Thought all that boobie talk was behind us? No way – I just had to start the new year with an update on my progress!
It’s no surprise that it was a very important goal of mine to breastfeed my son. Having chosen the formula route the first time, I wanted to do everything in my power to give breastfeeding my best effort. (Check out chronicles of my initial attempts – and success – here.)
Well, almost 8 months in, I’m happy to say that Reid is still a boob man: on 100% breastmilk and a happy, healthy baby. But it hasn’t been all smooth sailing.
Just over a month ago, three things happened simultaneously: Reid began solids, started to teethe profusely and stopped sleeping through the night. As a result, I was stressed out and incredibly over-tired – and within days, my breastmilk supply went from abundant to barely there. Previously, I was able to pump 3-4 ounces between feedings in under 10 minutes; you can imagine my surprise when barely 1/2 an ounce trickled through the pump after 15-20 minutes. I freaked out – did this mean my milk was drying up prematurely? Was Reid getting enough to eat? Was it time to wean to formula? His diapers, once heavy and soaked, became light and barely wet. Oh no.
So I pulled out the formula and mixed him a bottle. Coaxing him in my arms, I slowly brought the bottle to his mouth while I hummed a lullaby. He greedily took the nipple in his mouth (he is accustomed to drinking expressed breastmilk) but after just half a sip, pulled away and frowned at me in confusion.
“Go ahead,” I encouraged. “Try it, you may like it!” After one, two more sips, he angrily let out a growl. And within seconds, I witnessed a tantrum like no other. Swinging his head to and fro, crying, screaming – even batting the bottle away with his hands – he looked at me accusingly.
“What the hell’s wrong with your boob, woman?” he seemed to be demanding. Ugh.
I suspected I had waited too long to introduce formula – his window of being reasonable and accepting of manufactured milk had long since passed. Panicked, I worried about the best way to go about satisfying his needs. My breasts stilled seemed utterly deflated and I knew my supply would not meet his demand in the long run. What to do, what to do, what to do.
Then I remembered that help was available. Denise! I thought. I’ll see Denise! She was the sole person responsible for helping me succeed at breastfeeding in the first place, and, thankfully, most regional clinics do not set a limit on the time that you have to seek assistance. So I called Peel Public Health and sure enough, was able to bring my then 7-month old in for a visit.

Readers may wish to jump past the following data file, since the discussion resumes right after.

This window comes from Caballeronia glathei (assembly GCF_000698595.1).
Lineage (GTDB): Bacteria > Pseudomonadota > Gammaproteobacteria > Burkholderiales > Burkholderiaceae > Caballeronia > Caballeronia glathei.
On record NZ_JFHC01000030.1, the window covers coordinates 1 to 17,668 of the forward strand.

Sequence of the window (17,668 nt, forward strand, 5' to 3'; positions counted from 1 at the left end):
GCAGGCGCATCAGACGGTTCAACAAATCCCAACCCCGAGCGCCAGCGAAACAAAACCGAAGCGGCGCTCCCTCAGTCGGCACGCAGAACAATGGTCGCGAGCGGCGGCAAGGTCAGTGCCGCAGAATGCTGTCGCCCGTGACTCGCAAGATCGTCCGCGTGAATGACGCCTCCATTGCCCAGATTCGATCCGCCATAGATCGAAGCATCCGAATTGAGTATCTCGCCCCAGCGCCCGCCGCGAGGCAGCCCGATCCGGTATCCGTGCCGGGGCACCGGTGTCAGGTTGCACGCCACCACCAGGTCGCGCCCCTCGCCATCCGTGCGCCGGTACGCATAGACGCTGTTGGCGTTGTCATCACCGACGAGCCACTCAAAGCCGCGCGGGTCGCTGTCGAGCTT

Words cannot describe how happy I am that I followed up. First, I had the reassurance of seeing a qualified lactation consultant – someone who understands how breastfeeding evolves past the first couple of weeks. Second, I was able to ask as many questions as I wanted, and Denise did her absolute best to alleviate my concerns and provide an explanation for my “perceived” drop in supply. And finally, Reid was weighed and cuddled, and I was reassured that he was doing just fine.
Now I say “perceived” drop in supply because it turns out my body was just adjusting to Reid’s changing needs. Since he’s quite the solids enthusiast, he naturally had less need for breastmilk. His teething also curbed his appetite, and at 7 months, he seemed more interested in the outside world – again, making his feedings shorter and less frequent. So I simply increased my water intake, stopped stressing about my supply, and took naps whenever possible to catch up on sleep. And like magic – two weeks later, my supply is back up again to what it once was! You can bet I’ve been freezing all that excess milk – in fact, I put aside one 4 oz pack every day so I’ll be able to take longer breaks from him in the new year.
I suppose the moral of my story is that it is NEVER too late to seek breastfeeding support. If Reid had taken to formula, I may have weaned him early for fear that my supply was low or that I had dried up prematurely. The truth is, it was just a normal variation that was easily overcome. That is not to say that I won’t try to wean him onto formula again – breastfeeding must be enjoyed by both mother and baby to work, but for now, I’m happy to keep him on the boob and use expressed milk when necessary.
Eternal thanks once again to Peel Public Health, and, of course, Denise (I ♥ You!) – and to all the mamas out there, may your children (breast and/or bottle fed) enjoy a healthy and happy 2011!